Fruity Maze is one of three purchasable minigames within Freddy Fazbear’s Pizzaria Simulator, and it’s one of the games where Susie appears as a playable character. You guide Susie around a maze to collect each fruit within this minigame.
The more fruit collected, the higher the player’s score, and the time limit you are given within the game increases. It’s essentially like a Five Nights at Freddy’s themed Pac-Man, so it’s very simple to play, but there are a few elements to it that will keep players coming back.
This minigame costs $150 and can be bought from Stan’s Budget Tech catalog. It’s a worthy addition to any gamer looking for a fun pastime, especially those looking to see Susie in action since she never features in the mainline games. At first, I was skeptical that the little girl in this game was Susie, but it became clear upon unlocking the secret gameplay.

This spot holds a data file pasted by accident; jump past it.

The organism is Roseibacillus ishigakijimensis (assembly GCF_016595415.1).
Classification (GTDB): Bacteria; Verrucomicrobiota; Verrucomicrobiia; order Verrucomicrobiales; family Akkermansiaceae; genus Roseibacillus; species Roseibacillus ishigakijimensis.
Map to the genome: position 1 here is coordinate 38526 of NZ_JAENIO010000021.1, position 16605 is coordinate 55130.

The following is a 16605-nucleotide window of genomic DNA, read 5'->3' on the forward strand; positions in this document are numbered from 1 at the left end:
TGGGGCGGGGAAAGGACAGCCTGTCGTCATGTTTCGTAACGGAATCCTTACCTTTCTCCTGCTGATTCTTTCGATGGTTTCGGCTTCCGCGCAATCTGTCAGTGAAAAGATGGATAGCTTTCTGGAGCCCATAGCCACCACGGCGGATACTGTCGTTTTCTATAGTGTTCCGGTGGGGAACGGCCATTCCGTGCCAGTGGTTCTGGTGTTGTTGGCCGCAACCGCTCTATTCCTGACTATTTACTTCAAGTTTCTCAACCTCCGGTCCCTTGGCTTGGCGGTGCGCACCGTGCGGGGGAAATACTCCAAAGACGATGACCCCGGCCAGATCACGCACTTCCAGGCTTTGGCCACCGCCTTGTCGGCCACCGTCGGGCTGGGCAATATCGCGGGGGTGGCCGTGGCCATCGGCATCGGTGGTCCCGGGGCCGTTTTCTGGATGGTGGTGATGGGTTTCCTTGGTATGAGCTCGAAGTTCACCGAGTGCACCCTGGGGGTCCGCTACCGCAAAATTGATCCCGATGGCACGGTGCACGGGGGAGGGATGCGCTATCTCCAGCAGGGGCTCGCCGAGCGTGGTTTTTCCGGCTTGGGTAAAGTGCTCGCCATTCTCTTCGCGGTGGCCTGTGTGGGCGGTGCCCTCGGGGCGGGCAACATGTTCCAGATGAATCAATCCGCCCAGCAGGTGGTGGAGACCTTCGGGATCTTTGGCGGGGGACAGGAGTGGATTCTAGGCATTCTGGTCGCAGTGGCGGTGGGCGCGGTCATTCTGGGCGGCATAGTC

If you know Five Nights at Freddy’s, you’ll know that there is a secret around every corner that undeniably applies to these minigames. After successfully collecting every fruit in the standard gameplay, Fruity Maze will shift from a relatively innocent game to something much darker.
Each fruit item is replaced with a dead dog, and the game takes on a decrepit and run-down look. Similar to how Balloon World looks in Security Breach once you’ve interacted with the glitches.
The dead dogs are a link to Susie’s history with William Afton since he was responsible for killing Susie’s puppy outside the Pizzeria. In addition, you can hear voice lines such as “he’s not dead” and “follow me,” which many players assume is Afton attempting to lure Susie away so she can be murdered and stuffed into the Chica animatronic.